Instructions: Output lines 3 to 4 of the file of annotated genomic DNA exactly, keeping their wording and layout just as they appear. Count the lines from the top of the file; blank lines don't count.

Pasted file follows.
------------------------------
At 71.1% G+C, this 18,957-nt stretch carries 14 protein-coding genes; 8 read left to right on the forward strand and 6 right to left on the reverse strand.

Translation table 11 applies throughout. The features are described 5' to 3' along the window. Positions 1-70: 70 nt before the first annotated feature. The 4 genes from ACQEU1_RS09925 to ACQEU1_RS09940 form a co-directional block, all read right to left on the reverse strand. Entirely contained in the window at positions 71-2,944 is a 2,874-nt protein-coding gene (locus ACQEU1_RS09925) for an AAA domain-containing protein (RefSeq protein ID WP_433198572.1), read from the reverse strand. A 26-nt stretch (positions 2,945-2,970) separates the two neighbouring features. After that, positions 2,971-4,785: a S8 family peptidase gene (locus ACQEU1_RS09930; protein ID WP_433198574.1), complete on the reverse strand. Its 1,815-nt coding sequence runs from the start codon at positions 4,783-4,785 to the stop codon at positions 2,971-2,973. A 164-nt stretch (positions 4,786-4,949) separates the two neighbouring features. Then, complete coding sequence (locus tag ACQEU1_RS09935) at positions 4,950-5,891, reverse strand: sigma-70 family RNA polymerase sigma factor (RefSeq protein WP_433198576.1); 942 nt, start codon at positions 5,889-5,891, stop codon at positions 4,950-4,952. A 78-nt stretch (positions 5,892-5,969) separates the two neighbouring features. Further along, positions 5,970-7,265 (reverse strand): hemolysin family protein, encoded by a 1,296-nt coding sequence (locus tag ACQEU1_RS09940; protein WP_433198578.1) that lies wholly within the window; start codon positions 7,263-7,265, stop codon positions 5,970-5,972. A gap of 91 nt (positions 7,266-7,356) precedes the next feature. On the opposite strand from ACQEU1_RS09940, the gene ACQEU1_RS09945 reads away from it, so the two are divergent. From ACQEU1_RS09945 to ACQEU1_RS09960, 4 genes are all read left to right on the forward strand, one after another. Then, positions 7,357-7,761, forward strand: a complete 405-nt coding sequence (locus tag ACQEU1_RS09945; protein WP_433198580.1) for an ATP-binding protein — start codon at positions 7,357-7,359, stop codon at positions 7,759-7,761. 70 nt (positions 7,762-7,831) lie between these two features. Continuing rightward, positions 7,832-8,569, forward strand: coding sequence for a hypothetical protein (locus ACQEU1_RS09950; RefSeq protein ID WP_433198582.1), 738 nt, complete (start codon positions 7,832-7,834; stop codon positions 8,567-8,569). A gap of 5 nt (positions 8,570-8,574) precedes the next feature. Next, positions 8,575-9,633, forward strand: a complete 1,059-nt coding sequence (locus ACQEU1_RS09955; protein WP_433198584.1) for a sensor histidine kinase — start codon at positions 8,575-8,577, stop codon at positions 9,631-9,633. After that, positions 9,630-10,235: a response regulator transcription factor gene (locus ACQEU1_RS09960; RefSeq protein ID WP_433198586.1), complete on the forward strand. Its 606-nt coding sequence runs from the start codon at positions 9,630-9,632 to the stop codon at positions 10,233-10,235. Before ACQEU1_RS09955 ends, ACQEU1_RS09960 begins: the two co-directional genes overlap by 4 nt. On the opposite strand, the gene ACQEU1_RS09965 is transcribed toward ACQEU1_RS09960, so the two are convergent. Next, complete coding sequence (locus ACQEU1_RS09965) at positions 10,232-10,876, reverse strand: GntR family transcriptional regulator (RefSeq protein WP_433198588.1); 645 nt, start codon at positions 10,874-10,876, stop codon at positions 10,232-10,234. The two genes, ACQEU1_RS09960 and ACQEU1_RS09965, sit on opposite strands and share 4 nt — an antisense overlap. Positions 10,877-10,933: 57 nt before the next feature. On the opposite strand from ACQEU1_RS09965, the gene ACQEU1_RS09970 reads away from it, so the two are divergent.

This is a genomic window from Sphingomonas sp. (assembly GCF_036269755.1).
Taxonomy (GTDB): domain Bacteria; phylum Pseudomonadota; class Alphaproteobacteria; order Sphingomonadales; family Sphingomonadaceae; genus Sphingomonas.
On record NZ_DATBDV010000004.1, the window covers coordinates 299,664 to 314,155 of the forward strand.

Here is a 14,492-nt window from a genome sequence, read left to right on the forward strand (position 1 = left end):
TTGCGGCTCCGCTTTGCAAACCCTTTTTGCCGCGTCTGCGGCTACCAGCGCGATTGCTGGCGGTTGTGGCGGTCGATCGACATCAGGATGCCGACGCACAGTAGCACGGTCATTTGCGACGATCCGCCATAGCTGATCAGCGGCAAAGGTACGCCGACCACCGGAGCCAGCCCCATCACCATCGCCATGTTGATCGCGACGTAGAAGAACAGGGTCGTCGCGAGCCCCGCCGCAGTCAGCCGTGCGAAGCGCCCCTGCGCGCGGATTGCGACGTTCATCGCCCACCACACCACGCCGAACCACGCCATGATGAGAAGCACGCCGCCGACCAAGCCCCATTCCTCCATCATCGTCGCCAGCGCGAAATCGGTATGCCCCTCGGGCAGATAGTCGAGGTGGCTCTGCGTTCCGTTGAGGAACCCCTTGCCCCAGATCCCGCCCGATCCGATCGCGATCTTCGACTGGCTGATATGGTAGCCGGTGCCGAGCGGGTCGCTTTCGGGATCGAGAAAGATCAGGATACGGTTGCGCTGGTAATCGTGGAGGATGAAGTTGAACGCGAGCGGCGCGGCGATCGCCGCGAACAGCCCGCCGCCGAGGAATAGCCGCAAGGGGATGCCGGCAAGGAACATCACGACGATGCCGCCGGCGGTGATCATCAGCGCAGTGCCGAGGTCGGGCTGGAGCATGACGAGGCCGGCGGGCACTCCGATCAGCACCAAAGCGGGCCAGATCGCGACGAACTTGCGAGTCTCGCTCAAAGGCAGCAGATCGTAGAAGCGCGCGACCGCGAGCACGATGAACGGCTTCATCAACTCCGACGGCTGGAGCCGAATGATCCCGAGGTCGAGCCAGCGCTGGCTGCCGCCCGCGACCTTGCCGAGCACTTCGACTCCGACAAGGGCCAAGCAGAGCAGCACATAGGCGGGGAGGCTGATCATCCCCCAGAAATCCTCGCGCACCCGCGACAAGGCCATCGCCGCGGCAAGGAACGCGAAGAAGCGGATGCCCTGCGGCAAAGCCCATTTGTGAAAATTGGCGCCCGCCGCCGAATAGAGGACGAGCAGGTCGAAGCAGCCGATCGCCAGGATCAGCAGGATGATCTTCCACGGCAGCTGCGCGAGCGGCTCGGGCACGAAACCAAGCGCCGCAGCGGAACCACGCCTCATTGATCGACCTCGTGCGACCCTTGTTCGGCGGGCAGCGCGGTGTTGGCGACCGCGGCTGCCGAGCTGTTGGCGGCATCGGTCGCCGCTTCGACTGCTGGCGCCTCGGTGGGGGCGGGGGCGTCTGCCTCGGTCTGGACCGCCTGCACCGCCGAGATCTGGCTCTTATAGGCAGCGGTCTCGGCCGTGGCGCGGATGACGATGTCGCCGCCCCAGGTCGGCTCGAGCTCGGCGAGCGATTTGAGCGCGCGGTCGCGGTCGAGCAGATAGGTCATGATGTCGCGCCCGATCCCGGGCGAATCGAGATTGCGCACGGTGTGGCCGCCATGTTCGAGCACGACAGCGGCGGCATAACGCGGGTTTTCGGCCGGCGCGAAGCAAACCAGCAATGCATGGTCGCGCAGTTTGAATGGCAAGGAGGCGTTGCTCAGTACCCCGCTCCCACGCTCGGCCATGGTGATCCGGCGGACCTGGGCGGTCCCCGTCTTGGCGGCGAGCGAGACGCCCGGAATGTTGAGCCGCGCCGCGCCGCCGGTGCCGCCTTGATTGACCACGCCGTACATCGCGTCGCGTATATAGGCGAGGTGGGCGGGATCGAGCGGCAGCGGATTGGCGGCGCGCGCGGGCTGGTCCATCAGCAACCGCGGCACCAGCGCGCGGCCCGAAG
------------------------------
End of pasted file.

This is a genomic window from Sphingomonas sp. (assembly GCF_036269755.1).
Taxonomy (GTDB): domain Bacteria; phylum Pseudomonadota; class Alphaproteobacteria; order Sphingomonadales; family Sphingomonadaceae; genus Sphingomonas.